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This whimsical tale is written and illustrated by Italian-Brazilian writer Eva Furnari. Although this story comes from Brazil, it has universal appeal for children all over the world. Furnari’s surrealist illustrations are inspired by the way children draw, free of artistic molds and full of humor. Through her use of bright colors and unconventional lines, her drawings capture the emotion of her cast of quirky characters. Fuzz McFlops also has pages that are styled like letters written on vibrant stationery, old user manuals, prescription letters, telegrams, music sheets, and framed portraits, which adds a nice touch to the story.

Join Little Lobo and his dog Bernabe as they visit a busy, border town market, firstly, to deliver many much-needed supplies to vendors, and secondly, to gather their own special treats, traded items, and once in a lifetime experience! While accompanying Little Lobo and Bernabe to the  market, the reader is met with brilliant, comic book style illustrations paired with Spanish vocabulary and phrases, some that are translated, others’ that are translated in the glossary at the end of the book. Written, illustrated, and translated by Raúl the Third and vividly colored by Elaine Bay, ¡Vamos! offers a bilingual adventure through a vibrant, colorful, town marketplace while introducing simple Spanish words and phrases to the reader in an i-Spy meets Richard Scarry’s Busytown type of way.   

In this book, readers will find 82 songs and rhymes, in Spanish with English translations. Compiled by Mama Lisa (i.e., writer Lisa Yannucci) and countless other contributors to share in the tradition, culture, and history of children’s songs, rhymes, lullabies, and games popular in Mexico, the book has much to offer to readers of all ages—from children to adults.

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New Mexican legend Rudolfo Anaya has brought an ancient Mexican tale to life with his adaptation of La Llorona. Many cultures in Latin America have a version of La Llorona that they tell their children as a way to teach respect and deference. However, Anaya’s version is rooted in Aztec legend and deviates from original stories with magical elements. The story opens with the birth of Maya, a child of the sun who will live forever. Her existence threatens the god, Señor Tiempo (father time), as everyone must age and die. A local chief priest warns Maya’s family, and they hide her away in the jungle near a volcano. Maya spends her time weaving baskets from corn husks and making friends with the animals.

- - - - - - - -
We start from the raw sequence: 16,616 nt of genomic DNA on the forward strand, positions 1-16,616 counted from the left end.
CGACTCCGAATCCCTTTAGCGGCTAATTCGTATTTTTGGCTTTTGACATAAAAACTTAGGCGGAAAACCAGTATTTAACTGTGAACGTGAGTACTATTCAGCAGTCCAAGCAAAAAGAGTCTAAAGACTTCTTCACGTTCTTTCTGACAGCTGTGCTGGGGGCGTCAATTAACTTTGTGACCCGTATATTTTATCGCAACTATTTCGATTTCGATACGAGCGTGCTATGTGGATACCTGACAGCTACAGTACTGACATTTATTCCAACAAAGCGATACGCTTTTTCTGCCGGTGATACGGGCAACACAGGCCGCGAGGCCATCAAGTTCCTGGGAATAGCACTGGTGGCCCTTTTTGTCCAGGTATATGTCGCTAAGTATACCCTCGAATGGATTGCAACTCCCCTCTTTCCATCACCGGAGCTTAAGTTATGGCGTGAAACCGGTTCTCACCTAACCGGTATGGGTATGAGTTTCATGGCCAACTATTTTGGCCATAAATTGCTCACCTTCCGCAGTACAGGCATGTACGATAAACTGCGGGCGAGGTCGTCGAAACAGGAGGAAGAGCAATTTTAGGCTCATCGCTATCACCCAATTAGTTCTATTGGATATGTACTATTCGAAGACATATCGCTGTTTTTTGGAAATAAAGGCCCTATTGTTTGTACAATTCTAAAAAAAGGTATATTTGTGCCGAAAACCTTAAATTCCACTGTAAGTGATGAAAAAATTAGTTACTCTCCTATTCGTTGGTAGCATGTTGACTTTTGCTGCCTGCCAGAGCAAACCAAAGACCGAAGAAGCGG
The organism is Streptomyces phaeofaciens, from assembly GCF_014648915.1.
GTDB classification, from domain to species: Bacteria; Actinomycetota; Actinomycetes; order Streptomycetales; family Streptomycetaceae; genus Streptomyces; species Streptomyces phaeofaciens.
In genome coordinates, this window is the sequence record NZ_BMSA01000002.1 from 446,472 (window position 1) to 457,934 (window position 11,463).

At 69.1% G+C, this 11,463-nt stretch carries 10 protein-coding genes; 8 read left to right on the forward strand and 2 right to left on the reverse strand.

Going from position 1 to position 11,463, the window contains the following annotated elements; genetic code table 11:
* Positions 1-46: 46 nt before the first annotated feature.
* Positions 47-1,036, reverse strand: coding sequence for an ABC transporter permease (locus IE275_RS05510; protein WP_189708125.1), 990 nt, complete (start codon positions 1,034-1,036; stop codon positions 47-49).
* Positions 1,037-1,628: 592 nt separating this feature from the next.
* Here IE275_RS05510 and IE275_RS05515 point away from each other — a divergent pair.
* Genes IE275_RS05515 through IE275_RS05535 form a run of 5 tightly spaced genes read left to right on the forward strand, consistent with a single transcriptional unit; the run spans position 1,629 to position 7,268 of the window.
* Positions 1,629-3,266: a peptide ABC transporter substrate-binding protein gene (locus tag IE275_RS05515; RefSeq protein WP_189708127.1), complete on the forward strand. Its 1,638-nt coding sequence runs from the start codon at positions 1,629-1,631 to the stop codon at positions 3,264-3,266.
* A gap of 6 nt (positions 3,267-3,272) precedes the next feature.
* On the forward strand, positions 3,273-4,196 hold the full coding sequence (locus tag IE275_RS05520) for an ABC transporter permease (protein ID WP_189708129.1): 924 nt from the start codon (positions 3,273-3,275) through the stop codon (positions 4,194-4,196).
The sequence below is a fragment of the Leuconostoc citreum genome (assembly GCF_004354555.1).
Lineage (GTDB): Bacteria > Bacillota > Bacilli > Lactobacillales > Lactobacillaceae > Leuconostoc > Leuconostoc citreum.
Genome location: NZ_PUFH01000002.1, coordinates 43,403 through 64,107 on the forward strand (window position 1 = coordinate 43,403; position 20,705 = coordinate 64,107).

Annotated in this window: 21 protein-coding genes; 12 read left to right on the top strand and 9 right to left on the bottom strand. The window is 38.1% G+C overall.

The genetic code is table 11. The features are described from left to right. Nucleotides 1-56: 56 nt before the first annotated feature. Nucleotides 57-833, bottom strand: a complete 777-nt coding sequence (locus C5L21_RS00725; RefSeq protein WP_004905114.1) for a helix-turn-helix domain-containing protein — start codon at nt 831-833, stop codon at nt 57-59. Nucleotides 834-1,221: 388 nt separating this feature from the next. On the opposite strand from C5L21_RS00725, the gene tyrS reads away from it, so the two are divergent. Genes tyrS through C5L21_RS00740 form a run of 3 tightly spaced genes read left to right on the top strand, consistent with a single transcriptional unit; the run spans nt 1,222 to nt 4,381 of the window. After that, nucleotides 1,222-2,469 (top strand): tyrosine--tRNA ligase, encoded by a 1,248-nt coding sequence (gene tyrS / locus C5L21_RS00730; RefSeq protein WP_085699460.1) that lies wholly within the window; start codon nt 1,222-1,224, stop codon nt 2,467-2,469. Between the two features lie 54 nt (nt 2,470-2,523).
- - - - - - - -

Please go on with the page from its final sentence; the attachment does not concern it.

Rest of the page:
Waiting for the Biblioburro, written by Monica Brown and illustrated by John Parra, is a magical story about a young girl’s search for literacy in a remote village near La Gloria, Colombia. After her teacher moves away, Ana reads the same book until its words are etched in her memory. She makes up stories of her own to lull her little brother to sleep at night. Then, one day, an unexpected visitor rides into town on two donkeys. This man is a bibliotecario, a librarian who travels with books strapped to his donkey friends, Beto and Alfa. Tantos cuentos! So many stories! Ana’s world opens up just a little wider when the librarian clippity-clops into town with Alfa, Beto, and dozens of books.

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Cuban author, Mayra Lazara Dole challenges gender roles in her picture book Drum, Chavi, Drum! Chavi was born to be a drummer, if only the people of her town would allow her to play in the Calle Ocho Festival. In particular, the music teacher Mr. Gonzales tells Chavi that only boys should play drums. This does not deter Chavi, and she continues to tippy-tap-chicky-chack on any surface she can find. On the day of the Calle Ocho Festival, Chavi and her best friend Rosario dress up in masks and hats to attend.

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Laura Lacámara’s story Floating on Mama’s Song is a testament to the power music has on happiness. When Anita turns seven, her life is upended when her mother’s songs start to make people and animals float in the air. Afraid someone will get hurt, or neighbors will begin gossiping, grandma begs Anita’s mother to stop singing. In an attempt to keep everyone safe, Anita’s mother gives up her love of singing.

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María Eugenia Manrique’s The Caiman is a unique and heartwarming tale of a man’s love for this unusual pet alligator. Deep in San Fernando de Apure, Venezuela, lived many exotic animals. Unfortunately, these animals were often exploited by hunters in the area. A baby caiman alligator was left orphaned at just a few days old. A jeweler by the name of Faoro had a love for all animals, and he vowed to take care of the little alligator. As time passed, Night the alligator grew ten feet long. Everyone in the village loved Night and she loved them. As time passed, Faoro grew sick and passed away. The alligator mourned the loss of her owner and did not eat for weeks. Faoro’s wife, Angela, knew Night was inconsolable. Angela thought of her beloved husband and sang to the alligator. Finally, the alligator emerged from her sadness and went on to live the rest of her life with Angela by her side.